[13]Crimes (Domestic and Personal Violence) Act 2007 (NSW) s 21(2) provides that a matter is not to be referred to mediation if the court is of the opinion that there has been a history of physical violence to the protected person by the defendant; the protected person has been subjected to conduct by the defendant amounting to a personal violence offence or stalking or intimidation under s 13 of that Act; the defendant has engaged in conduct amounting to harassment relating to the protected person’s race, religion, homosexuality, transgender status, HIV/AIDS infection or disability; or there has been a previous attempt at mediation in relation to the same matter and the attempt was not successful. Further, the Community Justice Centres Act 1983 (NSW) provides the Director with a discretion to decline any dispute: ss 20(3), 22, 24.

[14] New South Wales Law Reform Commission, Community Justice Centres, Report 106 (2005), [4.31]–[4.41].

[15] Ibid, [4.31]–[4.34]. The NSWLRC recommended that a list of factors indicating when mediation might be inappropriate be included in the Community Justice Centres Act 1983 (NSW). This recommendation was not implemented in the subsequent Community Justice Centres Amendment Act 2007 (NSW).

[16] This provision is not discussed in the Second Reading Speech or canvassed in M Pyke, South Australian Domestic Violence Laws: Discussion and Options for Reform (2007).

[17] Australian Law Reform Commission and New South Wales Law Reform Commission, Family Violence: Improving Legal Frameworks, ALRC Consultation Paper 1, NSWLRC Consultation Paper 9 (2010), Question 11-4.

[18] Women’s Legal Services NSW, Submission FV 182, 25 June 2010.

[19] North Australian Aboriginal Justice Agency, Consultation, Darwin, 26 May 2010.

[20] Family Relationship Services Australia, Submission FV 231, 15 July 2010.

[21] Magistrates’ Court and the Children’s Court of Victoria, Submission FV 220, 1 July 2010; Aboriginal Family Violence Prevention and Legal Service Victoria, Submission FV 173, 25 June 2010.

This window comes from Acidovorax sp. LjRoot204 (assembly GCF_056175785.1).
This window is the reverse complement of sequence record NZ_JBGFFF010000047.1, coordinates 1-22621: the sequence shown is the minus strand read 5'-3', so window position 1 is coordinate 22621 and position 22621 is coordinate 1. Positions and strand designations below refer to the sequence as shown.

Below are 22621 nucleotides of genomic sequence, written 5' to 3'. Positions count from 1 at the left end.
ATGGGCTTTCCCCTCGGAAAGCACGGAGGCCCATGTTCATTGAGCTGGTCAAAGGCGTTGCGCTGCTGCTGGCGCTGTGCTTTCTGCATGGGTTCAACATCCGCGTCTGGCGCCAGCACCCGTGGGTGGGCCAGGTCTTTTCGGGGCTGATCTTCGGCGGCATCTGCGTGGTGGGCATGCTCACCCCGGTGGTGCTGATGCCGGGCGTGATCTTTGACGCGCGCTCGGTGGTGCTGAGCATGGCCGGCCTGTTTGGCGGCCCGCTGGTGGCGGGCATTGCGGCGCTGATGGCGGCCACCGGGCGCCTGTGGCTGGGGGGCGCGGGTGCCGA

[22] Magistrates’ Court and the Children’s Court of Victoria, Submission FV 220, 1 July 2010. In Victoria, the Family Violence Protection Act 2008 (Vic) provides for protections orders in family violence cases.

[23] Aboriginal Family Violence Prevention and Legal Service Victoria, Submission FV 173, 25 June 2010.

[24] Women’s Legal Centre (ACT & Region) Inc, Submission FV 175, 25 June 2010.

[25] National Legal Aid, Submission FV 232, 15 July 2010.

[26] Section 25(2) of the Domestic and Family Violence Protection Act 1989 (Qld) provides ‘When a court makes or varies a domestic violence order, it may also impose conditions on the respondent that the court considers—(a) necessary in the circumstances; and (b) desirable in the interests of the aggrieved, any named person and the respondent.

[27] Examples of such safeguards were staggering start and finish times for mediation sessions and providing a chaperone to a party’s vehicle after mediation sessions.

[28] Family Law Reform Association NSW Inc, Submission FV 142, 24 June 2010.

[29] Commissioner for Children (Tas), Submission FV 62, 1 June 2010.

[30] Women’s Legal Services NSW, Submission FV 182, 25 June 2010.

[31] Aboriginal Family Violence Prevention and Legal Service Victoria, Submission FV 173, 25 June 2010. National Abuse Free Contact Campaign, Submission FV 196, 26 June 2010; Queensland Law Society, Submission FV 178, 25 June 2010; Family Relationship Services Australia, Submission FV 231, 15 July 2010.

[32] National Legal Aid, Submission FV 232, 15 July 2010.

[33] Women’s Legal Centre (ACT & Region) Inc, Submission FV 175, 25 June 2010.

[34] The Queensland Government referred to the Community Justice Group Program, which aims to reduce Aboriginal and Torres Strait Islander peoples’ contact with the court system. Community justice groups decide, on the basis of local and familial knowledge, whether the use of an ADR or restorative justice process is appropriate in a particular situation: Queensland Government, Submission FV 229, 14 July 2010.

[35] Ibid.

[36] Department of Premier and Cabinet (Tas), Submission FV 236, 20 July 2010.

[37] In Western Australia, the Restraining Orders Act 1997 (WA) makes no provision for mediation.

[38] As noted above, this includes the development of the Framework for Screening, Assessment and Referrals in Family Relationship Centres and the Family Relationship Advice Line by the Australian Government Attorney-General’s Department and the Australian Catholic University, and the publication by the Victorian Government of a comprehensive screening and risk assessment framework. A national common risk assessment framework to support screening and assessment for family violence across the federal family law system is also currently being developed by the Australian Government Attorney-General’s Department.